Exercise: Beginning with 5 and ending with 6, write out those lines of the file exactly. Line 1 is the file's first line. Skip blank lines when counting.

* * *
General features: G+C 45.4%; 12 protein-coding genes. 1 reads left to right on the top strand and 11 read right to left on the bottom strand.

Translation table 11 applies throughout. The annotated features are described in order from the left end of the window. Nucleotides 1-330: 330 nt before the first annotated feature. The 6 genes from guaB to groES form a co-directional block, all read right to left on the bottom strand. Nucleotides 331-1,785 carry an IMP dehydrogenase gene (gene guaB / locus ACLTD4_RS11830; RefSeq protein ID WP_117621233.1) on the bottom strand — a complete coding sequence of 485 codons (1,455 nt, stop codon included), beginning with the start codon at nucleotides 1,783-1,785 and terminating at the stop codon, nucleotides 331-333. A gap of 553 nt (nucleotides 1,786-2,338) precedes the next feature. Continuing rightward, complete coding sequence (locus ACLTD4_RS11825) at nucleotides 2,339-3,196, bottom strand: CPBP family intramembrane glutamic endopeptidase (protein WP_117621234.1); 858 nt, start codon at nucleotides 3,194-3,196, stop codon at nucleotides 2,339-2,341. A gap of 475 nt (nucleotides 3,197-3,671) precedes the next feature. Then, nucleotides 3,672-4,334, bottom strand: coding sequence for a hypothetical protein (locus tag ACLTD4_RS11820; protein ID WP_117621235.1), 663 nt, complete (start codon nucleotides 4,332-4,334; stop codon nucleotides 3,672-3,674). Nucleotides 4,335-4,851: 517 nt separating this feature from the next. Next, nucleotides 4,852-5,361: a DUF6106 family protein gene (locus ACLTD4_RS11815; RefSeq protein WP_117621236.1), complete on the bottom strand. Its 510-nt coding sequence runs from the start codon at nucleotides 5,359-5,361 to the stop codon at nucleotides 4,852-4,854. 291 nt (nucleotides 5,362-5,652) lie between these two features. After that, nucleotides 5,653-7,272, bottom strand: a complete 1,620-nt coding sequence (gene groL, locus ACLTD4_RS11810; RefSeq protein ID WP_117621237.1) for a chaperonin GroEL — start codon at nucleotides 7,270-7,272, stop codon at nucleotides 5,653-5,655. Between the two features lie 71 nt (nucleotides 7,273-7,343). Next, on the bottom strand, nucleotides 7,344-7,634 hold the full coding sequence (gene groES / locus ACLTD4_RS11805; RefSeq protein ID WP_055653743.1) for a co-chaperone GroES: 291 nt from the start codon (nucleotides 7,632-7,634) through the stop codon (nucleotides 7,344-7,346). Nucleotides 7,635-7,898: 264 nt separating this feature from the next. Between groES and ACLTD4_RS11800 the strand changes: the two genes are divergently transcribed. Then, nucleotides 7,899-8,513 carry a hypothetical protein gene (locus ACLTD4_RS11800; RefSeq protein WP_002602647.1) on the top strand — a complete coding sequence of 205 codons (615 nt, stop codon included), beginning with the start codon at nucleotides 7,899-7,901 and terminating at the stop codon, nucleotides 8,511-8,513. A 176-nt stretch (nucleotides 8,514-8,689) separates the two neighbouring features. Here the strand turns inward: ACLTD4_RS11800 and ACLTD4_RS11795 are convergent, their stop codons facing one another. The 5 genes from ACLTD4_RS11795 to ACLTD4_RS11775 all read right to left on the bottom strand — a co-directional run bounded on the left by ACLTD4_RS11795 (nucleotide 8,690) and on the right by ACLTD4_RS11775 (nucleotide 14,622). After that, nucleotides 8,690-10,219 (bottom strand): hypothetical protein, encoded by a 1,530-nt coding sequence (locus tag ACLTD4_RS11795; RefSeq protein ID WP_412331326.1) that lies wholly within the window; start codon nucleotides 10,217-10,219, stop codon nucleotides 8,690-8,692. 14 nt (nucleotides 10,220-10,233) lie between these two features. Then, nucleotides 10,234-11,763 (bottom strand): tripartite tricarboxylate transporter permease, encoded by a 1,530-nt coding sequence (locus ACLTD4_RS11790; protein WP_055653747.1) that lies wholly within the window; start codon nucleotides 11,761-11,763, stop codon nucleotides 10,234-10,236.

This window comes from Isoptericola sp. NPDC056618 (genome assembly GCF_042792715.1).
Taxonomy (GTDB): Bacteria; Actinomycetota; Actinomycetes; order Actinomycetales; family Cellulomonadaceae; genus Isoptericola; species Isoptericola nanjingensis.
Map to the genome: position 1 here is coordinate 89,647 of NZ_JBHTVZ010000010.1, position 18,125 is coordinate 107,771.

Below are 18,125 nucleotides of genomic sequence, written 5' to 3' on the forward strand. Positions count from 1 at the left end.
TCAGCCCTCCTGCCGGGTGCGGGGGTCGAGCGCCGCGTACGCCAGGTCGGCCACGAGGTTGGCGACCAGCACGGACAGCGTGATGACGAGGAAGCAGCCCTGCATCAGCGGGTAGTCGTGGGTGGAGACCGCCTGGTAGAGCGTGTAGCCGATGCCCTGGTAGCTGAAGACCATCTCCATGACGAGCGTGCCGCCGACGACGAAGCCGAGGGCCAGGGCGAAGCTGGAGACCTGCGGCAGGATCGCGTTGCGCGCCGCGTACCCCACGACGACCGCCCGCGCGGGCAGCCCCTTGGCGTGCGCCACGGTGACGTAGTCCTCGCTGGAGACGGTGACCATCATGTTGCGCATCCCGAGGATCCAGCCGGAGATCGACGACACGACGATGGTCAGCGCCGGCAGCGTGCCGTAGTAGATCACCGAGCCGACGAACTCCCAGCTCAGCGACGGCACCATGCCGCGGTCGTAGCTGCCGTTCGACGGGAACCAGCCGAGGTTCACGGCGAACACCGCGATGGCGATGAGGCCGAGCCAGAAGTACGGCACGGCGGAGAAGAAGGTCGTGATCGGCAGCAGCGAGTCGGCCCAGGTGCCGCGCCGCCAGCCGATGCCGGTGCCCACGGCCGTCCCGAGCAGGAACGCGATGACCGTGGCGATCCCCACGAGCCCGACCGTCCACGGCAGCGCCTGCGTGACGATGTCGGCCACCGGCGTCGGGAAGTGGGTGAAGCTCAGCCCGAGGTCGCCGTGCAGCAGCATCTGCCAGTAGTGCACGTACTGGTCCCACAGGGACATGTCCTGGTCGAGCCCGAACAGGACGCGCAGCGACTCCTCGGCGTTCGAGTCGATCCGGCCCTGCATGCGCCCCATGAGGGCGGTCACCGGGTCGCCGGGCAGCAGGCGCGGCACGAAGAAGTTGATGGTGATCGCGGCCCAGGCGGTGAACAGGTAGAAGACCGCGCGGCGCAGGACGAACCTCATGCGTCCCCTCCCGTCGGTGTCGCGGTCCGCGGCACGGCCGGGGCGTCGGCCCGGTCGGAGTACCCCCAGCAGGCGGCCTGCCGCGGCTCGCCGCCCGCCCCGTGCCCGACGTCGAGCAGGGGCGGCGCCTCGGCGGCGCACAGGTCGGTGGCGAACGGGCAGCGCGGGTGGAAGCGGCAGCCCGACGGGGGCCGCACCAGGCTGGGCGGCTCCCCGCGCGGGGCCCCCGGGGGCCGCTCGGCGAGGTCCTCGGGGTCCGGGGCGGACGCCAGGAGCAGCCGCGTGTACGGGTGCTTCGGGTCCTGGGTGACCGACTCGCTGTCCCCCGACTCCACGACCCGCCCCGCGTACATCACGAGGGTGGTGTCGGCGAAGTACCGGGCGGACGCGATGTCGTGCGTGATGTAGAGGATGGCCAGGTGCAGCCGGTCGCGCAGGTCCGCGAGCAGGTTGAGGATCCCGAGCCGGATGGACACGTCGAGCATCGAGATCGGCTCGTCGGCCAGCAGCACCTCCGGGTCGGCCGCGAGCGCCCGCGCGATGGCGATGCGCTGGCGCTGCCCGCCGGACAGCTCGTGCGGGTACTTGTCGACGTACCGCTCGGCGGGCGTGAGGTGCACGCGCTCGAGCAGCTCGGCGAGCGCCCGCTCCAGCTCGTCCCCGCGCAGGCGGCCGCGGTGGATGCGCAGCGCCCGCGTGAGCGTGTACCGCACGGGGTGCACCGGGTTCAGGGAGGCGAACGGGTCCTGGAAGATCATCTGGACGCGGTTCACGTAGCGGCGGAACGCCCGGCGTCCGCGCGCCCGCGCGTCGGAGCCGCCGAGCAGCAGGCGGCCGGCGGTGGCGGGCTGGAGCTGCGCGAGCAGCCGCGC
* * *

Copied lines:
Map to the genome: position 1 here is coordinate 89,647 of NZ_JBHTVZ010000010.1, position 18,125 is coordinate 107,771.

Below are 18,125 nucleotides of genomic sequence, written 5' to 3' on the forward strand. Positions count from 1 at the left end.